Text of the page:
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On the phrase "it is raining."

Image result for rain clipart

In English we  often use the idiom, "it is raining." We don't think much about the use of a pronoun without antecedent here. Nobody ever asks, "what is raining?"

I raised this question recently on a message board and got three answers, dashed off together in an irritated fashion, as if to shoo me away: the sky, or the world, or nature is raining.

Those are three very different answers, and the first of them refers to a mere visual phenomenon, the illusion of a blue dome above an observer's head that we call the "sky".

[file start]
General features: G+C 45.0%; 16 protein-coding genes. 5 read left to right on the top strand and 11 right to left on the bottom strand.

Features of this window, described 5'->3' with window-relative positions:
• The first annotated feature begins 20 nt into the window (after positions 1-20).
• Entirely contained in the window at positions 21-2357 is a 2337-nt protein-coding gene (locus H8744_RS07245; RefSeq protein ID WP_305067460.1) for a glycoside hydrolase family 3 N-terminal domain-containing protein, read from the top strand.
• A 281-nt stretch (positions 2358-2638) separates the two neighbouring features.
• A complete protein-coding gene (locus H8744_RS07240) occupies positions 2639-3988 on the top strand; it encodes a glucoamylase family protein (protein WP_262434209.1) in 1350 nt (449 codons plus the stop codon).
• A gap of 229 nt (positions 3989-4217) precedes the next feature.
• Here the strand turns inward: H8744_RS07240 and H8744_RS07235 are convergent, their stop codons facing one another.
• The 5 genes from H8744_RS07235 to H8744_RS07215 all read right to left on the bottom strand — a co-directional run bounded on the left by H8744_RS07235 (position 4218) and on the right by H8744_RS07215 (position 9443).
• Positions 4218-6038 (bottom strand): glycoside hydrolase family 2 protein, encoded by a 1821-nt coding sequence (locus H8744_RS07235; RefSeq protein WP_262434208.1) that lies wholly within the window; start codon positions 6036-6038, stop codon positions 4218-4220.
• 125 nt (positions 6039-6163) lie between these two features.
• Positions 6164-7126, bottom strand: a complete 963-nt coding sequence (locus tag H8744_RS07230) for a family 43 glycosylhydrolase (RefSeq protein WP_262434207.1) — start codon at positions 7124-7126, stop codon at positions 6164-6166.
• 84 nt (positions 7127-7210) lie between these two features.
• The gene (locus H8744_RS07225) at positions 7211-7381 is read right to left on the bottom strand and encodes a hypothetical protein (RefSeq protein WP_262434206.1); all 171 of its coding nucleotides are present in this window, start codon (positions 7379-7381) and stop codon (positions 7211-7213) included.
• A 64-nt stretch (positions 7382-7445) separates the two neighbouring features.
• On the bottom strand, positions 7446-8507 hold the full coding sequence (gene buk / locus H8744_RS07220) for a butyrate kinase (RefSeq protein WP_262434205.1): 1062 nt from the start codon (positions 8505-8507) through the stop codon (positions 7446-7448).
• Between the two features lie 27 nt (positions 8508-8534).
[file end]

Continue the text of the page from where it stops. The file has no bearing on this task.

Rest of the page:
Try out the phrase "the sky is raining." Does that trip off the tongue?

There are profundities in the neighborhood of this simple seeming idiom.

"It is raining, but what is 'it'?" could serve as a zen koan.

After writing the above, I discovered that I explored the idiom in question in a post on this blog in June 2012. Ah well, repeating oneself at three-year intervals doesn't sound too bad.


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